Dismiss Notice
Join Physics Forums Today!
The friendliest, high quality science and math community on the planet! Everyone who loves science is here!

Homework Help: Help me understand this solution

  1. Jan 9, 2006 #1
    the problem is this
    [tex]f(x)=\int_{1/2}^{sin^2x} \frac{ cos^2t }{ t^2-t }dt - \int_{1/2}^{cos^2x} \frac{sin^2(1-t]}{t^2-t}dt [/tex]
    solve [tex] f(\frac{\pi}{3}) [/tex]
    They begin by doing the substitution s=1-t on the second integral and it leads to [tex]t^2-t=s^2-s[/tex] and [tex] dt=-ds[/tex]
    this leads to the 2 integrals
    [tex]f(\frac{\pi}{3})=\int_{1/2}^{3/2} \frac{cos^2t}{t^2-t}dt + \int_{1/2}^{3/2} \frac{sin^2s}{s^2-s}ds [/tex]
    they then just make it into
    [tex]f(\frac{\pi}{3})=\int_{1/2}^{3/2} \frac{1}{t^2-t}dt[/tex]
    Solving that one is a pieace of cake

    but its this last step I dont follow. Why can I say that [tex] sin^2s+cos^2t=1[/tex]? How can it be 1 when its 2 different variables??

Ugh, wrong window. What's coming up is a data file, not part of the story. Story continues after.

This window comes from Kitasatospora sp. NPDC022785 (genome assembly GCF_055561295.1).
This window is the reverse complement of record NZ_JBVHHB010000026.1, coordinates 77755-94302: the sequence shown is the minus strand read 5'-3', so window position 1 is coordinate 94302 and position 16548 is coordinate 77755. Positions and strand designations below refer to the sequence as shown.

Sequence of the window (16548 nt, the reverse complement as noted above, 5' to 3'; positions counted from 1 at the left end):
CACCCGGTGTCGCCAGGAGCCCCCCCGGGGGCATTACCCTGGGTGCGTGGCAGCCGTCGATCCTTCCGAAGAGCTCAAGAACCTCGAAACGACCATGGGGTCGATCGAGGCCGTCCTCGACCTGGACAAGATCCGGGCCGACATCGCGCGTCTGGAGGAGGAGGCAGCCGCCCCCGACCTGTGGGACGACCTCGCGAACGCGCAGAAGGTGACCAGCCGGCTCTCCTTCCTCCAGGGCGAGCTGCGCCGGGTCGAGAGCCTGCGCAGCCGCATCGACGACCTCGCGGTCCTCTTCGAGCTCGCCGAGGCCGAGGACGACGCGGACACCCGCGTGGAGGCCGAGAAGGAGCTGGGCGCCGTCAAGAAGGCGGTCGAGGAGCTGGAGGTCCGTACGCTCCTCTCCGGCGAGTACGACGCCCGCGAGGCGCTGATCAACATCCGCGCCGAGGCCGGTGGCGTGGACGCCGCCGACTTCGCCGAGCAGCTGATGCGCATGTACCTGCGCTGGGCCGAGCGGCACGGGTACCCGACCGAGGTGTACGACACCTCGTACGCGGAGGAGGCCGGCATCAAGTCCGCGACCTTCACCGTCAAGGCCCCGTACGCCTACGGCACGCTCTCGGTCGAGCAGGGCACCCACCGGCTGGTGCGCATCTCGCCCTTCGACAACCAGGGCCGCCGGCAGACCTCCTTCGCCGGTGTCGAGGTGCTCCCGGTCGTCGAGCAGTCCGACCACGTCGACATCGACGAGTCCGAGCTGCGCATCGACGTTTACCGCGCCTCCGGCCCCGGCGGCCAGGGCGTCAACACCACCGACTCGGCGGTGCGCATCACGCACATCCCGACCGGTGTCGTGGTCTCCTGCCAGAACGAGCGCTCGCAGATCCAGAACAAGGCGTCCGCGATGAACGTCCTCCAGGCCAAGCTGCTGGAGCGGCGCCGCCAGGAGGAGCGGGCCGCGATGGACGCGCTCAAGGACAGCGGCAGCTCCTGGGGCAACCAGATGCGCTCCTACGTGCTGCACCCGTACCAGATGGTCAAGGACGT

and why is [tex] t^2-t=s^2-s [/tex] Why can I just replace the s with t's when s isnt equal to t???
     
    Last edited: Jan 9, 2006
  2. jcsd
  3. Jan 9, 2006 #2

    matt grime

    User Avatar
    Science Advisor
    Homework Helper

    The answer to your question is that s and t are dummy variables.
    [tex]\int f(s)ds +\int g(t)dt = \int f(s)ds +\int g(s)ds=\int (f(s)+g(s))ds[/tex]

    is a standard result and one you use all the time whether you realize it or not.
     
    Last edited: Jan 9, 2006
  4. Jan 9, 2006 #3
    When I look at it as you wrote it it feels pretty obvious, thanks. I guess the whole part of defining s=1-t threw me off.
     
Share this great discussion with others via Reddit, Google+, Twitter, or Facebook